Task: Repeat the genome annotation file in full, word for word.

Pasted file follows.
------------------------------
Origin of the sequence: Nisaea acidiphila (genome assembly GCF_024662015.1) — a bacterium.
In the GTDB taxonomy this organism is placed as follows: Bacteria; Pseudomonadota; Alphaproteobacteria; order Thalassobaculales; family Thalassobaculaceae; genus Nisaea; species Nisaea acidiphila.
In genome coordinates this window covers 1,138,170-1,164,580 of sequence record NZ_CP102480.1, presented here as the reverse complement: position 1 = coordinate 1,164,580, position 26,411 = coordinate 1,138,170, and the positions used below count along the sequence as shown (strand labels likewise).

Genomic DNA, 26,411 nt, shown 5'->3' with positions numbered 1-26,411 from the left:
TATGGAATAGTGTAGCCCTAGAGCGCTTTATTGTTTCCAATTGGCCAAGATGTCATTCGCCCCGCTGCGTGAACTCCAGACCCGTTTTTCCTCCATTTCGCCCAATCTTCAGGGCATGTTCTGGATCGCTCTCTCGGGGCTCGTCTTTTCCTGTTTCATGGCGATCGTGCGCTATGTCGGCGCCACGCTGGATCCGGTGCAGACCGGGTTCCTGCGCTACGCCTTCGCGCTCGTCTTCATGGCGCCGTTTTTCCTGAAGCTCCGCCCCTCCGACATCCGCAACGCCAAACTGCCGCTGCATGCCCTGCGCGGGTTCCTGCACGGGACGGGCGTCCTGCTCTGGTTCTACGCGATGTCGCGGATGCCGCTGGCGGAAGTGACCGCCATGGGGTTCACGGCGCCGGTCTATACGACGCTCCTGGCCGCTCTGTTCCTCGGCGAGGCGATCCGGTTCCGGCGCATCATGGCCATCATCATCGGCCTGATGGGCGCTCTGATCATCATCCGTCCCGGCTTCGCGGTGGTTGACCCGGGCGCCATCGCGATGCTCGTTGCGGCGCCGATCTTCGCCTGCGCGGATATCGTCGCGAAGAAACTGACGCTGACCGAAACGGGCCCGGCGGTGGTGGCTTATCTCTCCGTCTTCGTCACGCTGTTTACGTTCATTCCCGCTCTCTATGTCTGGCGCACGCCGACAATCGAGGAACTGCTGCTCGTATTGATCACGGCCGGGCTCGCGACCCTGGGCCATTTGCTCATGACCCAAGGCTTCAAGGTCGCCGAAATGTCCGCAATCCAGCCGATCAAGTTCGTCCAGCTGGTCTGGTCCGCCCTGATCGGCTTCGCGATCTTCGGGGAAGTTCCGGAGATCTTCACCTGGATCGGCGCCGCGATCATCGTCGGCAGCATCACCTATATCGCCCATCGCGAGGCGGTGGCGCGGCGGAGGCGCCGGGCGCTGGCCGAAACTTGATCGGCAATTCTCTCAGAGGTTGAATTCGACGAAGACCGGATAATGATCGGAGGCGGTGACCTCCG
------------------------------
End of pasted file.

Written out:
Origin of the sequence: Nisaea acidiphila (genome assembly GCF_024662015.1) — a bacterium.
In the GTDB taxonomy this organism is placed as follows: Bacteria; Pseudomonadota; Alphaproteobacteria; order Thalassobaculales; family Thalassobaculaceae; genus Nisaea; species Nisaea acidiphila.
In genome coordinates this window covers 1,138,170-1,164,580 of sequence record NZ_CP102480.1, presented here as the reverse complement: position 1 = coordinate 1,164,580, position 26,411 = coordinate 1,138,170, and the positions used below count along the sequence as shown (strand labels likewise).

Genomic DNA, 26,411 nt, shown 5'->3' with positions numbered 1-26,411 from the left:
TATGGAATAGTGTAGCCCTAGAGCGCTTTATTGTTTCCAATTGGCCAAGATGTCATTCGCCCCGCTGCGTGAACTCCAGACCCGTTTTTCCTCCATTTCGCCCAATCTTCAGGGCATGTTCTGGATCGCTCTCTCGGGGCTCGTCTTTTCCTGTTTCATGGCGATCGTGCGCTATGTCGGCGCCACGCTGGATCCGGTGCAGACCGGGTTCCTGCGCTACGCCTTCGCGCTCGTCTTCATGGCGCCGTTTTTCCTGAAGCTCCGCCCCTCCGACATCCGCAACGCCAAACTGCCGCTGCATGCCCTGCGCGGGTTCCTGCACGGGACGGGCGTCCTGCTCTGGTTCTACGCGATGTCGCGGATGCCGCTGGCGGAAGTGACCGCCATGGGGTTCACGGCGCCGGTCTATACGACGCTCCTGGCCGCTCTGTTCCTCGGCGAGGCGATCCGGTTCCGGCGCATCATGGCCATCATCATCGGCCTGATGGGCGCTCTGATCATCATCCGTCCCGGCTTCGCGGTGGTTGACCCGGGCGCCATCGCGATGCTCGTTGCGGCGCCGATCTTCGCCTGCGCGGATATCGTCGCGAAGAAACTGACGCTGACCGAAACGGGCCCGGCGGTGGTGGCTTATCTCTCCGTCTTCGTCACGCTGTTTACGTTCATTCCCGCTCTCTATGTCTGGCGCACGCCGACAATCGAGGAACTGCTGCTCGTATTGATCACGGCCGGGCTCGCGACCCTGGGCCATTTGCTCATGACCCAAGGCTTCAAGGTCGCCGAAATGTCCGCAATCCAGCCGATCAAGTTCGTCCAGCTGGTCTGGTCCGCCCTGATCGGCTTCGCGATCTTCGGGGAAGTTCCGGAGATCTTCACCTGGATCGGCGCCGCGATCATCGTCGGCAGCATCACCTATATCGCCCATCGCGAGGCGGTGGCGCGGCGGAGGCGCCGGGCGCTGGCCGAAACTTGATCGGCAATTCTCTCAGAGGTTGAATTCGACGAAGACCGGATAATGATCGGAGGCGGTGACCTCCG